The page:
Why does the idea of a carbon tax divide conservatives in Canada?
With the COP24 underway in Poland, carbon pricing is back in the spotlight
Putting a price on carbon is our best bet to spur individual action against climate change, according to a conservative economist.
"We're not talking here about a policy to make changes over a year or four years," said Christopher Ragan, chair of Canada's Ecofiscal Commission and an economics professor at McGill University.
"We're really talking about a policy ... that will also rise over time, and drive a gradual change in behaviour over 30, 40 and 50 years," he told The Current's Anna Maria Tremonti.
The UN's COP24 — or the 24th Conference of the Parties to the United Nations Framework Convention on Climate Change — is underway in Poland today, putting carbon pricing back in the spotlight. The UN's Intergovernmental Panel on Climate Change recently published a report saying one of the keys to cutting carbon emissions is putting a price on them.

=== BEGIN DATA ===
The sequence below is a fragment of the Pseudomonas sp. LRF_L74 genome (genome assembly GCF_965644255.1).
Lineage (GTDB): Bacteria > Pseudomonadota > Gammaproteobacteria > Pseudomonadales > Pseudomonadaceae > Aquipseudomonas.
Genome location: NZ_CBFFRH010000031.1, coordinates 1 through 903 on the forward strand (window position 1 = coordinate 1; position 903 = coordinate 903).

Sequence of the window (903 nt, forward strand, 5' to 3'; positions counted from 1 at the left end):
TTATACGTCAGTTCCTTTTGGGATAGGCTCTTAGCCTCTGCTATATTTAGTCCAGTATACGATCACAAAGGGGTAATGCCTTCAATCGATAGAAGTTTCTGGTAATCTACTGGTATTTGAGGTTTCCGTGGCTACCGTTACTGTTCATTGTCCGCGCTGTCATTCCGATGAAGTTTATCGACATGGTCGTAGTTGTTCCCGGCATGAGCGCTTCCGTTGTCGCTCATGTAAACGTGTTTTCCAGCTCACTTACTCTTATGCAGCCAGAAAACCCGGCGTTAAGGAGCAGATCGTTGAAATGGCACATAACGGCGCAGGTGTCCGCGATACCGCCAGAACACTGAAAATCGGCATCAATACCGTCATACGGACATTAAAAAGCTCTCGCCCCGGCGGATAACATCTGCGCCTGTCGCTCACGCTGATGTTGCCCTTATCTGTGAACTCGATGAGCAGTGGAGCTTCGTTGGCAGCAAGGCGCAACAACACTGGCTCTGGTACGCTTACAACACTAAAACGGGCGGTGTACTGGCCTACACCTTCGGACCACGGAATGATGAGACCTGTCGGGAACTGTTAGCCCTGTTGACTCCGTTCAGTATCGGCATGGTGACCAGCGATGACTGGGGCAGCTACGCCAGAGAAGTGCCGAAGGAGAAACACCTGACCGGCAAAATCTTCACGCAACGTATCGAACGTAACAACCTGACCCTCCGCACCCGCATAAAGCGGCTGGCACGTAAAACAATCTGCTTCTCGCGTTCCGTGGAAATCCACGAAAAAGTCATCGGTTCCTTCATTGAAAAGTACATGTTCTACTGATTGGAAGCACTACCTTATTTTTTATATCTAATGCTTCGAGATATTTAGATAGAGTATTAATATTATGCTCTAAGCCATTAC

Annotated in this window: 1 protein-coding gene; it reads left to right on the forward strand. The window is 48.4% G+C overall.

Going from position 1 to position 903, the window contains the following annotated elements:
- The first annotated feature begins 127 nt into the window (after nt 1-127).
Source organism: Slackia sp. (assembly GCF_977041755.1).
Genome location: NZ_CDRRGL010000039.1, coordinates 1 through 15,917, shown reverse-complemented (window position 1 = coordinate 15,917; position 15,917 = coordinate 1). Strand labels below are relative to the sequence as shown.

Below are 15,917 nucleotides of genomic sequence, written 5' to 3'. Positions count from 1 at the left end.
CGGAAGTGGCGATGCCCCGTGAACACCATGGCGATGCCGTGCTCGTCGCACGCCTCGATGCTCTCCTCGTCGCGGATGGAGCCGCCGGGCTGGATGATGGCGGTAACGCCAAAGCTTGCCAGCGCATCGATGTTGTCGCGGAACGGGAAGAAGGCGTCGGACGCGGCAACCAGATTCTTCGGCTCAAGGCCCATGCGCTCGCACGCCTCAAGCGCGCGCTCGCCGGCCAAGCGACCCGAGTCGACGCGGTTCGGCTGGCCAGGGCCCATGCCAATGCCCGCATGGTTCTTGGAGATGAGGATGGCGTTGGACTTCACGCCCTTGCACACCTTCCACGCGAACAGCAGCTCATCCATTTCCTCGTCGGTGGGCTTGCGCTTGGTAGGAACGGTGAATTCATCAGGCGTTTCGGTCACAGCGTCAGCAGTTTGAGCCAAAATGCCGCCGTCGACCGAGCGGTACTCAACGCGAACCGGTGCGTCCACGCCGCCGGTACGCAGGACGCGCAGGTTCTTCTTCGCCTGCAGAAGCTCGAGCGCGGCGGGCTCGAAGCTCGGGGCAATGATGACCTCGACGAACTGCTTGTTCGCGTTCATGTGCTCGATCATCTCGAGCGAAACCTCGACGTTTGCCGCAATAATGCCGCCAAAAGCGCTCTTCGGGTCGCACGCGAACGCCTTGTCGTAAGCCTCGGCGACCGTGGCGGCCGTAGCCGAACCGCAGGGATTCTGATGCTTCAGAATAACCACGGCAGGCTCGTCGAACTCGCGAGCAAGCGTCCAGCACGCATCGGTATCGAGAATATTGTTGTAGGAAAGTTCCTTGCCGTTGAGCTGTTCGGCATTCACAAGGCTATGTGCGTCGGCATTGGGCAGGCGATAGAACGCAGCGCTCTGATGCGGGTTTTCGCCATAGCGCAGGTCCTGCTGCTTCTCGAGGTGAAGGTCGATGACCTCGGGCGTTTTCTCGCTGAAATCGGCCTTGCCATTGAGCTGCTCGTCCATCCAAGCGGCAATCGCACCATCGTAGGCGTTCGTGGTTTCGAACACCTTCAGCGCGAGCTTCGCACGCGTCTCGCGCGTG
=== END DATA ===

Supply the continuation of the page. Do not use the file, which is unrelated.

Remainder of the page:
The idea divides conservatives in Canada. Some argue it's the best way to fight climate change, while others say it's a surefire way to kill jobs, and wouldn't have a substantial impact on greenhouse gas emissions.
"We seem to think that if we make gas a little more expensive, something big is going to happen," said Randall Denley, an Ottawa commentator and former Ontario Progressive Conservative candidate. "And I think that is a misperception when you consider how much the price of gasoline fluctuates."
"In Ontario we were paying $1.30 for gas a couple of months ago, now we're paying a dollar. If it becomes $1.05, what effect is that really going to have?"
Click 'listen' near the top of this page to hear the full conversation.
Produced by The Current's Kristin Nelson and Julie Crysler.